Not only is the back squat a great exercise for improving many things such as bone and tissue density, balance, posture, core strength, and integrating the pattern for proper lifting technique, but squatting below 90 degrees with a load is essential. Coaching your client to properly perform this exercise will create the proper stress and adaptation to ensure that your client has a healthy knee joint, and can handle situations which would not normally occur.

    For the same reasons I have stated above, loaded squats below 90 degrees can also go a long way in helping a client with a previous knee injury. This doesn’t mean that I would have a client with a very recent knee injury or surgery doing full range of motion, loaded, back squats a week removed from trauma, but the goal is to have your client eventually be able to perform a full back squat. And I wouldn’t necessarily ask a client to push through the heels in order to shift the work to the glutes and hamstrings, since some knee injuries will leave clients with a pathology in the quadriceps, and having more focus on the quads during exercise will help in its return to proper muscle function.

    Also, in a rehab setting, your goals is to help return your client to the level of function they had before the injury. If you say that a “healthy” client should be able to perform an unloaded squat to a full range of motion, but a client with a previous knee injury shouldn’t… Haven’t you failed as a rehab professional?

    John

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    Rick Kaselj Reply:

    John,

    Thank you for your reply and adding to the discussion.

    Rick Kaselj
    http://www.ExercisesForInjuries.com

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  2. Knee passing the toes, knee pain.

    Rick, While knees passing the toes can aggravate exsisiting pathology in the knee, I think it is essential to determine what the pathology is and then determine the appropriate exercise protocol.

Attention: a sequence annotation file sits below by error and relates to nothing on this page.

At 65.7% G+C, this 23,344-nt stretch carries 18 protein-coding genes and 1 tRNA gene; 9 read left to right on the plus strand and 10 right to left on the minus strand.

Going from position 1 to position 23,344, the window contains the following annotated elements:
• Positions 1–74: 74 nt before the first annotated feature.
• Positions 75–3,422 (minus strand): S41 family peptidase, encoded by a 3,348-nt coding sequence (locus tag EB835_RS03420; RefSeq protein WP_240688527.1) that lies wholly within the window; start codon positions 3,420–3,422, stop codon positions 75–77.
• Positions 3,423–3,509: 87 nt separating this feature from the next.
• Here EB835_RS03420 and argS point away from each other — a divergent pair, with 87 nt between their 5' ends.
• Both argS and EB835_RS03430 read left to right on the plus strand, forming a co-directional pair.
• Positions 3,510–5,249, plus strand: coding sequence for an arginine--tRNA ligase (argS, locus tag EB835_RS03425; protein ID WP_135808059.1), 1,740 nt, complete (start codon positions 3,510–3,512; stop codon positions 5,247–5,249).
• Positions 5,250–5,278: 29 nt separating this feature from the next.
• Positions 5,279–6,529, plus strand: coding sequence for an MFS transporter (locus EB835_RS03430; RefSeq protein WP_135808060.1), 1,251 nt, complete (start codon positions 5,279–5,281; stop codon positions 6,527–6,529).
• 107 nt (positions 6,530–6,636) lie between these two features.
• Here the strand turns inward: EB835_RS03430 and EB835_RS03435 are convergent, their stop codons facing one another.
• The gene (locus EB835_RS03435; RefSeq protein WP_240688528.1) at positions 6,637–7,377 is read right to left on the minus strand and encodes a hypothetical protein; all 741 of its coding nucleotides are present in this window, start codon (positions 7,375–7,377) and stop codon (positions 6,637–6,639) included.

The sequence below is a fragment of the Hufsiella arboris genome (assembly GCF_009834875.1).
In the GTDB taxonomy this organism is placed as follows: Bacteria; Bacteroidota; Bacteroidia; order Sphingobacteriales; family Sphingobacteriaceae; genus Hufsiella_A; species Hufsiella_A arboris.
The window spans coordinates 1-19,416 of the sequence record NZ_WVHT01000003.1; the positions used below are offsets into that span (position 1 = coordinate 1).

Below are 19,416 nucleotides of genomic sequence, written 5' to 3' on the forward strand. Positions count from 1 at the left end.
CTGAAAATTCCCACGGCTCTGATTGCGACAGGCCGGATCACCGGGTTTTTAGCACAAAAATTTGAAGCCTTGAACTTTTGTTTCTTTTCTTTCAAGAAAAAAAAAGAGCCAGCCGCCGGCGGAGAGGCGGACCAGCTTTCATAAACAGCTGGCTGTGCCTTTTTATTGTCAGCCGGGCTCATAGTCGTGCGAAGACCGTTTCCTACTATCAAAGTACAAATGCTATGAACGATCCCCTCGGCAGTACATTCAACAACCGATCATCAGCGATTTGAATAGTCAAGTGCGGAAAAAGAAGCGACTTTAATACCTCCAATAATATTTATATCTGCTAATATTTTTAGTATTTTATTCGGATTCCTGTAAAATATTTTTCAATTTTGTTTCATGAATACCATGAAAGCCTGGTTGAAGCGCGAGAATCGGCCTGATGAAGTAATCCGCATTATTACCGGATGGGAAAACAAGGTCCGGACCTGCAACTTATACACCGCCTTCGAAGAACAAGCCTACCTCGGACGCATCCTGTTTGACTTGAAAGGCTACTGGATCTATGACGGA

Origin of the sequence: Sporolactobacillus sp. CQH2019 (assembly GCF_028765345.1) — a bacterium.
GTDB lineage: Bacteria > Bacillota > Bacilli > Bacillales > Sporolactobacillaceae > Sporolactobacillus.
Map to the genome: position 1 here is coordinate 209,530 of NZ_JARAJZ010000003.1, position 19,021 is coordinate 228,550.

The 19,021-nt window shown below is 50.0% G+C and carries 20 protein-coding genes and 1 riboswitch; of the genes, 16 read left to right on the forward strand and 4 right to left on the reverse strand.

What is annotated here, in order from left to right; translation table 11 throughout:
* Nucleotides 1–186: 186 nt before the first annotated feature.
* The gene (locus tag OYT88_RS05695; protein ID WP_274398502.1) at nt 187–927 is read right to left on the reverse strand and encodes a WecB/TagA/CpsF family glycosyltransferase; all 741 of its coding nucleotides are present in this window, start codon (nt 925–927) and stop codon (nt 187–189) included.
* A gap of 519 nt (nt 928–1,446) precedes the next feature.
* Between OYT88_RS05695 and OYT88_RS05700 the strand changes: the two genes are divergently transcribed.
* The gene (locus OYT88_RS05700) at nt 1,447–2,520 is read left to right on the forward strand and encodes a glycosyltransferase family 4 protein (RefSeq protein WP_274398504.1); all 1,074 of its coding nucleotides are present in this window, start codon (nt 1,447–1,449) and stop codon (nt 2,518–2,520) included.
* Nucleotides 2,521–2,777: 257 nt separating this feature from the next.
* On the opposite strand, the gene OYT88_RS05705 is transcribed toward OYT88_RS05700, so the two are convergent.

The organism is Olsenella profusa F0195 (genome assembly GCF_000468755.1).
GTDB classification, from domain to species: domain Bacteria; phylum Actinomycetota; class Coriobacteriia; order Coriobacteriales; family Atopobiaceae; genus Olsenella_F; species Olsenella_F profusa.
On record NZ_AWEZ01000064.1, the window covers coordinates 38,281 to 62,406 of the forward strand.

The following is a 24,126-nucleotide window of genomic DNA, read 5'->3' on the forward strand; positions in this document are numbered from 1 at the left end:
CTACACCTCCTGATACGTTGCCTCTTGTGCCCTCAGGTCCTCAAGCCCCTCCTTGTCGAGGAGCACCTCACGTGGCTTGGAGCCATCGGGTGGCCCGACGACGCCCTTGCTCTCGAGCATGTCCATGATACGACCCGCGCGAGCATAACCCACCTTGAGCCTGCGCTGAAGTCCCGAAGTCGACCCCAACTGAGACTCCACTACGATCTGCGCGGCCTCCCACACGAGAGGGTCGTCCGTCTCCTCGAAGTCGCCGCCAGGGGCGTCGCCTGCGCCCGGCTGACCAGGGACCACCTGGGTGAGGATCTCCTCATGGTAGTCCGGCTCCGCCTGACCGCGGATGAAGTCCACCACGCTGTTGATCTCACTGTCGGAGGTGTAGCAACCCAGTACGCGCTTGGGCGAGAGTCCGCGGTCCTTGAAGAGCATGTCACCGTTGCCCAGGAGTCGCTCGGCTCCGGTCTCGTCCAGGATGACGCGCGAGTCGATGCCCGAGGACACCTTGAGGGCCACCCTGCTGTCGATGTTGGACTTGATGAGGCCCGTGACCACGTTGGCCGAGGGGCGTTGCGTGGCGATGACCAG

When the knee pathology exsists due to tracking problems at the knee itself then exercises that require the knee to pass the toe are not only essential but may also eliminate the knee pain quite quickly.

    Weakness in the vastus medialis is a big problem for the knee joint. The vastus medialis is most active in terminal extension and end range flexion while weight bearing. A few of my favorite exercises for weak vastus medialis and knee tracking problems are: Petersen step-up, Lunge, progressive step-ups(saggital, frontal) toe touch drill. All of these require the knee to go forward of the toe, and if prescribed and cued properly none of them will elicit more knee pain but will help to eliminate the knee pain quickly.

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    Rick Kaselj Reply:

    Lance,

    Excellent point and great exercise ideas.

    Thanks.

    Rick Kaselj
    http://www.ScapularStabilizationExercises.com

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  3. Thanks Rick!

    Good illustration over the video, appreciate your work & explanations, now I have clearer understanding of the situations on knee passing the toes!

    I always look forward to read your blog.

    Regards,
    Tannis

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  4. Hi Rick,

    Earlier this year, I had a chance to read your blog entry in which you advertised a knee injury rehabilitation webinar (http://exercisesforinjuries.com/acl-injury-exercises/).

    In that entry, you mention that you would discuss “the 3 reasons why you should have your clients have their knees pass their toes.”

    Could you please explain why you changed your stance in the subject?

    Thanks,

    John

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    Rick Kaselj Reply:

    John,

    I did go things in deal in the above post.

    I explain things more in the webinar.

    You are able to order and download the webinar at:

    http://exercisesforinjuries.com/acl-injury-exercises/

    Rick Kaselj
    http://www.ExercisesForInjuries.com

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    [Reply]